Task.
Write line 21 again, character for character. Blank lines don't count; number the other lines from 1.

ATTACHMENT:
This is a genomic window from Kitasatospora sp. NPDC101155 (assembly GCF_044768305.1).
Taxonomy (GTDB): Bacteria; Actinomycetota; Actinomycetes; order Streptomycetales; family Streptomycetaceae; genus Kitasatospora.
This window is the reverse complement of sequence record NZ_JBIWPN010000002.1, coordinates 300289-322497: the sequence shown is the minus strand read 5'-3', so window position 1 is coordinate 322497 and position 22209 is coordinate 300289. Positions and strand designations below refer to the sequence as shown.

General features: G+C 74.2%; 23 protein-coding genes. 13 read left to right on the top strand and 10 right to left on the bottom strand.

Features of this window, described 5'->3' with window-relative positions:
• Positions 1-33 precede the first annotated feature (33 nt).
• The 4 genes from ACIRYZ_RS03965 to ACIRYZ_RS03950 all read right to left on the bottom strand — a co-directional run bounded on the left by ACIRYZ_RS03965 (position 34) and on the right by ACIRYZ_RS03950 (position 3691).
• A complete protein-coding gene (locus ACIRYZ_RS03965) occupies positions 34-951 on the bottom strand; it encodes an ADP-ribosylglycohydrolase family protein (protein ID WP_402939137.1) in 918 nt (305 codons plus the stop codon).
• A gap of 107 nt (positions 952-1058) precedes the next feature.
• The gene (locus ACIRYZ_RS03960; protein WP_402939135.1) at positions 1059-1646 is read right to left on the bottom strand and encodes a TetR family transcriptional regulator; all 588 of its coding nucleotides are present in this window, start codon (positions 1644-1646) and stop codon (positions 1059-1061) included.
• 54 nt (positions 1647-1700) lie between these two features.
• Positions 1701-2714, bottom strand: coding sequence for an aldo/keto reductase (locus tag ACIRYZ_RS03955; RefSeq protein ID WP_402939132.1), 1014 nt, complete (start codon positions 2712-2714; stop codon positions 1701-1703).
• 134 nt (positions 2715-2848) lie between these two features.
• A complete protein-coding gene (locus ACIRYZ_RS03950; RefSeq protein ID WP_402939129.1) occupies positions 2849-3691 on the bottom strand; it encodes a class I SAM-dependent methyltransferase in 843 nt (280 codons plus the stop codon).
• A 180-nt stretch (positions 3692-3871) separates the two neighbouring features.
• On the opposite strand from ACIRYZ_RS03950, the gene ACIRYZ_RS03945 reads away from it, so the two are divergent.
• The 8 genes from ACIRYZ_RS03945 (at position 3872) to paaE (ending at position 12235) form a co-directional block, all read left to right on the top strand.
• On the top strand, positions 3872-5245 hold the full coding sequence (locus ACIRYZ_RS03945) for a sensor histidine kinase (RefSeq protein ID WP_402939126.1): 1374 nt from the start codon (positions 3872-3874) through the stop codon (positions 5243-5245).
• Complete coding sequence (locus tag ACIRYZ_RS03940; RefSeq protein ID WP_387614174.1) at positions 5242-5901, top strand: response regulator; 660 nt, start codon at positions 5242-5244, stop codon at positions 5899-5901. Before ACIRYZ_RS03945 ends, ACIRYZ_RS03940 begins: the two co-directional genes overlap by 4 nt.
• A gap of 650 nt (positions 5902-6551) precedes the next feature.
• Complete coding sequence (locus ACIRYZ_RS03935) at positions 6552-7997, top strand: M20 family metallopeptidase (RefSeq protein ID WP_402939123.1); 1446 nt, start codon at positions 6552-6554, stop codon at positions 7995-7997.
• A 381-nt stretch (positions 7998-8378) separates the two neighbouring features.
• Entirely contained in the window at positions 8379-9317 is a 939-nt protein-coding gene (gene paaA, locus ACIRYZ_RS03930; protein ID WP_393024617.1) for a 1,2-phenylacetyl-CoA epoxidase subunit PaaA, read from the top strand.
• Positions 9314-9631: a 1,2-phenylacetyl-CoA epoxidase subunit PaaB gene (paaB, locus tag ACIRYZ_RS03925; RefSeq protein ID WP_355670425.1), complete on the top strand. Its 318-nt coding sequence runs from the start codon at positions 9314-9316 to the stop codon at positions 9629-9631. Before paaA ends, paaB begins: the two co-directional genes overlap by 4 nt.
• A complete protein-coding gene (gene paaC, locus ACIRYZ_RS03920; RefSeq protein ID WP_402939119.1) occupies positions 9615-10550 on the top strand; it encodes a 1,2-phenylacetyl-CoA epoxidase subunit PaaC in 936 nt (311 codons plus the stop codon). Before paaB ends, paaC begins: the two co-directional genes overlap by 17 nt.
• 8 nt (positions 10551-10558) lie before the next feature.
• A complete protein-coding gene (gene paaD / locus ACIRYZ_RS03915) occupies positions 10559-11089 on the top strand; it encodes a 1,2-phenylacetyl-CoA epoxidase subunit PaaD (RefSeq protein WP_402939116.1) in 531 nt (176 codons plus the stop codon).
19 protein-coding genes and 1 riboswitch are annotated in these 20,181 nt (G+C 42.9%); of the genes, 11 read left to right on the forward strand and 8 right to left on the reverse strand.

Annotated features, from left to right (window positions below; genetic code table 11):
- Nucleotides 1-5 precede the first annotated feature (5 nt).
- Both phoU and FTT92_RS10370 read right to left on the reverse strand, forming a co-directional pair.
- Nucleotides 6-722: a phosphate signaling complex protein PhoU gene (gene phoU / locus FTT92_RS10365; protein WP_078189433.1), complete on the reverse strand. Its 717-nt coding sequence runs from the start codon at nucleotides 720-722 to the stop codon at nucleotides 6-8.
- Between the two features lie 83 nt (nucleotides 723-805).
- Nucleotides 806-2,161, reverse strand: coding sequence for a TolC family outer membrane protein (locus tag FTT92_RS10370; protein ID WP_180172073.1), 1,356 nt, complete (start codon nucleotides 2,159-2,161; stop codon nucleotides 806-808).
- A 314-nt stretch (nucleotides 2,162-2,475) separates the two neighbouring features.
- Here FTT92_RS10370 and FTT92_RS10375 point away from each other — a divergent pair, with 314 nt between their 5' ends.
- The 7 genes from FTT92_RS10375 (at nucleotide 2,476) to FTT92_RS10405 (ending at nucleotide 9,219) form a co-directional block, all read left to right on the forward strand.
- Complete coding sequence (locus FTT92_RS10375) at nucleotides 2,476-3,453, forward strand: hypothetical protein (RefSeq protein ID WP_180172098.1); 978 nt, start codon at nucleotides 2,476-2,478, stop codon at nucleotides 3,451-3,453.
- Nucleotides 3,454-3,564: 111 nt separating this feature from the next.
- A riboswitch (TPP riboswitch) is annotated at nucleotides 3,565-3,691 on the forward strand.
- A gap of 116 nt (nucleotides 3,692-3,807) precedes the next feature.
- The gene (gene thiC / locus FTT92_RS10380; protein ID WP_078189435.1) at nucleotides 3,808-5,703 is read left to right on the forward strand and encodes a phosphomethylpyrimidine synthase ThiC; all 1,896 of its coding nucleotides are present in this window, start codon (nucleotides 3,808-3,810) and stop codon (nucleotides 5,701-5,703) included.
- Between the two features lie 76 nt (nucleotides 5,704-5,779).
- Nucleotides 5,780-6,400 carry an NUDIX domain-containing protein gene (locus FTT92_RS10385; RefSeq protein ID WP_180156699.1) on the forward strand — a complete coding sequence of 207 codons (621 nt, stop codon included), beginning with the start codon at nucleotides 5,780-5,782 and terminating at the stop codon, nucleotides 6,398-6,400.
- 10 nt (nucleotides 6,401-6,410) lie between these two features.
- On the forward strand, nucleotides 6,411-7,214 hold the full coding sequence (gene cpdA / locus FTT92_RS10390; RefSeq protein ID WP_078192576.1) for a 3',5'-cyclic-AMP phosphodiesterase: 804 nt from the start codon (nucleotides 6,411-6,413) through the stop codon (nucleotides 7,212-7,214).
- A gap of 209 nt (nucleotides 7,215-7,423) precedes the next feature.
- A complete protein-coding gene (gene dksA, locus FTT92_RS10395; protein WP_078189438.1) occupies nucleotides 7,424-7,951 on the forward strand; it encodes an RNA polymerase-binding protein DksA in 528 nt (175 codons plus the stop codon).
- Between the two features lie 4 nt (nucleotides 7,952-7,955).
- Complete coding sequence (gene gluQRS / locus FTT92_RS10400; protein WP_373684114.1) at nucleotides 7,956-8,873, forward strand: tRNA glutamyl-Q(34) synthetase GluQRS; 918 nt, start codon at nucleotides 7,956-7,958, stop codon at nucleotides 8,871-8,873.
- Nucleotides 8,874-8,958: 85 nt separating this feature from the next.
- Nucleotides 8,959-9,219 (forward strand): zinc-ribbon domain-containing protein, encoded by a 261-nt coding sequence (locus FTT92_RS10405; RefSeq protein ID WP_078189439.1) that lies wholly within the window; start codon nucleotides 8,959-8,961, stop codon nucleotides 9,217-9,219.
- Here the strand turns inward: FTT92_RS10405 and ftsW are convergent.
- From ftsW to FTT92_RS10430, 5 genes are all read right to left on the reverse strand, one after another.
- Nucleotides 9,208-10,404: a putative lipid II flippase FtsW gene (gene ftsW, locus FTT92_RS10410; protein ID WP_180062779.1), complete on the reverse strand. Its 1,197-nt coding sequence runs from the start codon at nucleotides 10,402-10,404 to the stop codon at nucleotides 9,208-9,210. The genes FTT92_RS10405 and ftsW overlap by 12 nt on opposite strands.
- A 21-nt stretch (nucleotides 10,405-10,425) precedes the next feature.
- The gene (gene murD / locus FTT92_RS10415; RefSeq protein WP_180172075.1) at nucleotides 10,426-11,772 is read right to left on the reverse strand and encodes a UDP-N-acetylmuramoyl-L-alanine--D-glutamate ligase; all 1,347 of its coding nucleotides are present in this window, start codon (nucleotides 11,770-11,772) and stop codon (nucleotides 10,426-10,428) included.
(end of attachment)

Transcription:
• Complete coding sequence (locus ACIRYZ_RS03935) at positions 6552-7997, top strand: M20 family metallopeptidase (RefSeq protein ID WP_402939123.1); 1446 nt, start codon at positions 6552-6554, stop codon at positions 7995-7997.